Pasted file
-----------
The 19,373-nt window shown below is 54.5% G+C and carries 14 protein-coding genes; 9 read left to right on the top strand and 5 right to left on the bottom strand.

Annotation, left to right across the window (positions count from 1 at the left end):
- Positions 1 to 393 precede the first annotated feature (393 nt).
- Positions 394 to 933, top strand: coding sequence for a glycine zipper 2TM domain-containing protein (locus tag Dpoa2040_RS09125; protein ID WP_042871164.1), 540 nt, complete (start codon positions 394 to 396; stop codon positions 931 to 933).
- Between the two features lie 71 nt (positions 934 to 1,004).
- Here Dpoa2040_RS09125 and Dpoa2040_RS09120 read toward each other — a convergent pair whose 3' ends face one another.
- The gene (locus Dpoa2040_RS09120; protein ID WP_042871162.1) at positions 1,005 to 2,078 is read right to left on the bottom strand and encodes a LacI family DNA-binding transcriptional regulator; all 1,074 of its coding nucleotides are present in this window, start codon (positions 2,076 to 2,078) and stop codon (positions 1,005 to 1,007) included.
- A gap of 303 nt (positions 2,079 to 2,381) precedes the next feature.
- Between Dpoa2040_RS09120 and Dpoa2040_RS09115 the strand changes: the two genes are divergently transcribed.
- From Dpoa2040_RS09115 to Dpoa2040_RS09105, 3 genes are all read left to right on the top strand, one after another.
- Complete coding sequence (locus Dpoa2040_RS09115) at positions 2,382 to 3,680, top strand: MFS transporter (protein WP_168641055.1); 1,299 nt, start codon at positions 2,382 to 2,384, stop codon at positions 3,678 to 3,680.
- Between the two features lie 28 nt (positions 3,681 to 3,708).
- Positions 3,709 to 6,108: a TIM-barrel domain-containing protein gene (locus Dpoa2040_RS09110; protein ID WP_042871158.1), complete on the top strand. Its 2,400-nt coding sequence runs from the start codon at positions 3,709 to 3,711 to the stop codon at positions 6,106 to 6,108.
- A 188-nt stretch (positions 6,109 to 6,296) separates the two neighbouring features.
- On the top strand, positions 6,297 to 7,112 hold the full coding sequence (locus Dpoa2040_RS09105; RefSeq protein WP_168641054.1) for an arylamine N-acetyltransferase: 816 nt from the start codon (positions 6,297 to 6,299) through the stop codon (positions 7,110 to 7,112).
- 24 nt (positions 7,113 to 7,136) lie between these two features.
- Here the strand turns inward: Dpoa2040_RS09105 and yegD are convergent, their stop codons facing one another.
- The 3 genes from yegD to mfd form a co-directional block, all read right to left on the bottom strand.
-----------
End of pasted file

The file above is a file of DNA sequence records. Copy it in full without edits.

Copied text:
The 19,373-nt window shown below is 54.5% G+C and carries 14 protein-coding genes; 9 read left to right on the top strand and 5 right to left on the bottom strand.

Annotation, left to right across the window (positions count from 1 at the left end):
- Positions 1 to 393 precede the first annotated feature (393 nt).
- Positions 394 to 933, top strand: coding sequence for a glycine zipper 2TM domain-containing protein (locus tag Dpoa2040_RS09125; protein ID WP_042871164.1), 540 nt, complete (start codon positions 394 to 396; stop codon positions 931 to 933).
- Between the two features lie 71 nt (positions 934 to 1,004).
- Here Dpoa2040_RS09125 and Dpoa2040_RS09120 read toward each other — a convergent pair whose 3' ends face one another.
- The gene (locus Dpoa2040_RS09120; protein ID WP_042871162.1) at positions 1,005 to 2,078 is read right to left on the bottom strand and encodes a LacI family DNA-binding transcriptional regulator; all 1,074 of its coding nucleotides are present in this window, start codon (positions 2,076 to 2,078) and stop codon (positions 1,005 to 1,007) included.
- A gap of 303 nt (positions 2,079 to 2,381) precedes the next feature.
- Between Dpoa2040_RS09120 and Dpoa2040_RS09115 the strand changes: the two genes are divergently transcribed.
- From Dpoa2040_RS09115 to Dpoa2040_RS09105, 3 genes are all read left to right on the top strand, one after another.
- Complete coding sequence (locus Dpoa2040_RS09115) at positions 2,382 to 3,680, top strand: MFS transporter (protein WP_168641055.1); 1,299 nt, start codon at positions 2,382 to 2,384, stop codon at positions 3,678 to 3,680.
- Between the two features lie 28 nt (positions 3,681 to 3,708).
- Positions 3,709 to 6,108: a TIM-barrel domain-containing protein gene (locus Dpoa2040_RS09110; protein ID WP_042871158.1), complete on the top strand. Its 2,400-nt coding sequence runs from the start codon at positions 3,709 to 3,711 to the stop codon at positions 6,106 to 6,108.
- A 188-nt stretch (positions 6,109 to 6,296) separates the two neighbouring features.
- On the top strand, positions 6,297 to 7,112 hold the full coding sequence (locus Dpoa2040_RS09105; RefSeq protein WP_168641054.1) for an arylamine N-acetyltransferase: 816 nt from the start codon (positions 6,297 to 6,299) through the stop codon (positions 7,110 to 7,112).
- 24 nt (positions 7,113 to 7,136) lie between these two features.
- Here the strand turns inward: Dpoa2040_RS09105 and yegD are convergent, their stop codons facing one another.
- The 3 genes from yegD to mfd form a co-directional block, all read right to left on the bottom strand.